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Levi Watkins Jr., Pioneer in Cardiac Surgery and Civil Rights, Dies At 70 - 04/11/2015

Levi Watkins Jr., Pioneer in Cardiac Surgery and Civil Rights, Dies At 70

Release Date: April 11, 2015
Levi Watkins Jr.
Levi Watkins Jr.
Credit: Johns Hopkins Medicine

Levi Watkins Jr., a pioneer in both cardiac surgery and civil rights who implanted the first automatic heart defibrillator in a patient and was instrumental in recruiting minority students to the Johns Hopkins University School of Medicine, significantly enhancing the institution’s diversity, died on Saturday, April 11, in The Johns Hopkins Hospital of complications from a stroke. He was 70.

“Levi was known far and wide for his pioneering surgical work, his mentorship to so many young people, his advocacy for minorities and his service as a role model,” says Duke Cameron, cardiac surgeon-in-charge at The Johns Hopkins Hospital and professor of surgery in the Johns Hopkins University School of Medicine.  “And he was a powerful spiritual leader to countless others. He probably spoke at as many churches as he did at medical meetings.”

Lisa Cooper, director of the Johns Hopkins Center to Eliminate Cardiovascular Health Disparities, a MacArthur Foundation “Genius Grant” recipient and a longtime protégé of Watkins, recalled that Watkins would “give the benediction” at every event he attended, medical or otherwise. “He spoke like a Baptist preacher. He was dynamic and funny — and I always used to dread if anybody asked me to make remarks after Dr. Watkins, because you just did not want to come after him,” Cooper says.

“Levi remained as powerful a presence and as important an influence on Johns Hopkins as he was when he arrived here in 1970 as a general surgery intern,” says Paul B. Rothman, dean of the medical faculty, vice president for medicine of The Johns Hopkins University and CEO of Johns Hopkins Medicine.

Ronald R. Peterson, president of The Johns Hopkins Hospital and Health System and executive vice president of Johns Hopkins Medicine, recalls that when he arrived at The Johns Hopkins Hospital as an administrative resident in 1973, it was much like it had been when Watkins arrived in 1970. “It was a great place then — but it is a far, far better place now: more diverse, more innovative, more connected to the community that surrounds us, more welcoming. We have Levi Watkins to thank for a lot of those changes.”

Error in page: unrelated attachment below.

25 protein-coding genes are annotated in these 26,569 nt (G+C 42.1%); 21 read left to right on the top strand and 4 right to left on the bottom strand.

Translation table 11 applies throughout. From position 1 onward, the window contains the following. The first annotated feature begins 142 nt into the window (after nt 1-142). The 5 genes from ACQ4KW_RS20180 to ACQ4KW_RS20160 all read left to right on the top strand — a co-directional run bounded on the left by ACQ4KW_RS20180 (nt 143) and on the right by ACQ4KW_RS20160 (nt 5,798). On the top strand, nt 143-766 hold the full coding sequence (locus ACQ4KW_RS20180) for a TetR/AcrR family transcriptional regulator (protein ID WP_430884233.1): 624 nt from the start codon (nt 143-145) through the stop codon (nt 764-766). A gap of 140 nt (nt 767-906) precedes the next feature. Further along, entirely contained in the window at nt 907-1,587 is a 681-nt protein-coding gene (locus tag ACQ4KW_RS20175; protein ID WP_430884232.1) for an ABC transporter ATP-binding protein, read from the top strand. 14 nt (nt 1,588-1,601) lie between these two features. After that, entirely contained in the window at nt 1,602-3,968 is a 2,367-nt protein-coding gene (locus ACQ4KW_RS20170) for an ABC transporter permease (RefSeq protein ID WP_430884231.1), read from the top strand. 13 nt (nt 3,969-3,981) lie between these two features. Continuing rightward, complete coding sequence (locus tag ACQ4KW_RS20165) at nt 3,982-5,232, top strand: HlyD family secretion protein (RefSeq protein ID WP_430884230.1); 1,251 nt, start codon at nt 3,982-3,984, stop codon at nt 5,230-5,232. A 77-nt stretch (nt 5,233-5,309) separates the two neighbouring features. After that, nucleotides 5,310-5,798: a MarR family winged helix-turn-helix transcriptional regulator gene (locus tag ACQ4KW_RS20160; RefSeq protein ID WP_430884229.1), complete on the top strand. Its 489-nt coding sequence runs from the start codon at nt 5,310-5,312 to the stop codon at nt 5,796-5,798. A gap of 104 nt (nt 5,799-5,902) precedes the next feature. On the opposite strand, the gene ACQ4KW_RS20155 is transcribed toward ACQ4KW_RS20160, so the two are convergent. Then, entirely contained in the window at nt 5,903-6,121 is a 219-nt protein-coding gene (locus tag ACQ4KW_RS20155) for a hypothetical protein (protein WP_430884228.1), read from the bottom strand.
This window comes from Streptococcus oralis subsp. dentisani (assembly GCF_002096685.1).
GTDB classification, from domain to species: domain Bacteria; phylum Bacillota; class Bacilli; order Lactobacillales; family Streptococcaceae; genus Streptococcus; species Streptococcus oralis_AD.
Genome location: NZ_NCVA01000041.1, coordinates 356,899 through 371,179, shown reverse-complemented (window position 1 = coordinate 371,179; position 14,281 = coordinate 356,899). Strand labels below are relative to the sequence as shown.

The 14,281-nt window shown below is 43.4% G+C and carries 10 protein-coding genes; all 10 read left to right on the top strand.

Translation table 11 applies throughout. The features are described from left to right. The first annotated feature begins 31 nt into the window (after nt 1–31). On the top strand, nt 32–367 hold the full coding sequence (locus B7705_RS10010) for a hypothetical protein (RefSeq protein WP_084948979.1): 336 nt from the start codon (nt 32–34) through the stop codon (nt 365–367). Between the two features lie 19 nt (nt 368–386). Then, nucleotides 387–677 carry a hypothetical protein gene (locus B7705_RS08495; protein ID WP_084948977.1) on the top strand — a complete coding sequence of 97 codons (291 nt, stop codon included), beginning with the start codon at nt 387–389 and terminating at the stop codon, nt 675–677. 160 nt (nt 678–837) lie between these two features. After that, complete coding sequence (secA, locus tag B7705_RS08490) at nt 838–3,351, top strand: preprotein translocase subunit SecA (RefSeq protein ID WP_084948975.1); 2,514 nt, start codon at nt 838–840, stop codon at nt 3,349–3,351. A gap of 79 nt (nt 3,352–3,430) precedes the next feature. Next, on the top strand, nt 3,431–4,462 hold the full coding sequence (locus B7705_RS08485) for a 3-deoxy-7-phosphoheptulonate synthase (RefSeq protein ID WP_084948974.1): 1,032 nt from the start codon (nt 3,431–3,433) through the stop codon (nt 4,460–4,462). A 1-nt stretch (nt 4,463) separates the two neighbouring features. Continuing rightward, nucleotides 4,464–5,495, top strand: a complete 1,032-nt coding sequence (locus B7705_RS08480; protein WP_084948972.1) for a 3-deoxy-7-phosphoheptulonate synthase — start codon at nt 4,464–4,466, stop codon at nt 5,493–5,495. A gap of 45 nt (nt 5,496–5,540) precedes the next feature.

"It is inarguable that Levi’s impact on our hospital — on its culture, on its care — will endure, just as will our immense admiration for him and thanks for all that he did here.”

Watkins, who retired in December 2013, was present last Jan. 9 when Rothman and Peterson presided over the official unveiling of his oil portrait during Johns Hopkins’ 33rd annual Martin Luther King Jr. Commemoration event, which had been founded by Watkins in 1982, and which he continued to host every year.

He died just a week after the portrait was formally installed in the Division of Cardiac Surgery, says Cameron. “Levi died among his friends and colleagues, and was cared for by people whose careers he inspired and deeply influenced.”    

Born in Parsons, Kansas, Watkins was the third of the six children of a college professor who moved the family to Alabama to take a job with Alabama State University. The minister of the family’s church in Montgomery was the Rev. Dr. Ralph David Abernathy, an early civil rights leader. In high school, the younger Watkins joined the Dexter Avenue Baptist Church, led by the Rev. Dr. Martin Luther King Jr., who became a powerful mentor to him.

After graduating from Tennessee State University in 1966, Watkins became the first African-American to be admitted to and then graduate from Vanderbilt University School of Medicine. After arriving at Johns Hopkins as a general surgery intern in 1970, he rose to become the first African-American resident in cardiac surgery. Following postdoctoral research at Harvard University between 1973 and 1975, he returned to Johns Hopkins as a cardiac surgery fellow and joined the faculty in 1978.